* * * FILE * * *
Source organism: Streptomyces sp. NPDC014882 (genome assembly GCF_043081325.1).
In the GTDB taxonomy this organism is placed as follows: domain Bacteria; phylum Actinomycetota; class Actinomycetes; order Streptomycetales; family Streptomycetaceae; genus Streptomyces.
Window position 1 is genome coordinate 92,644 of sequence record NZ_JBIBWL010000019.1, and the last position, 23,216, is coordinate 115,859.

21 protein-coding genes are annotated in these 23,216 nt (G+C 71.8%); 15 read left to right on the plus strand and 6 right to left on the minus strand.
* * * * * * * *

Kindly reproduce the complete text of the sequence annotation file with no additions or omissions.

Source organism: Streptomyces sp. NPDC014882 (genome assembly GCF_043081325.1).
In the GTDB taxonomy this organism is placed as follows: domain Bacteria; phylum Actinomycetota; class Actinomycetes; order Streptomycetales; family Streptomycetaceae; genus Streptomyces.
Window position 1 is genome coordinate 92,644 of sequence record NZ_JBIBWL010000019.1, and the last position, 23,216, is coordinate 115,859.

21 protein-coding genes are annotated in these 23,216 nt (G+C 71.8%); 15 read left to right on the plus strand and 6 right to left on the minus strand.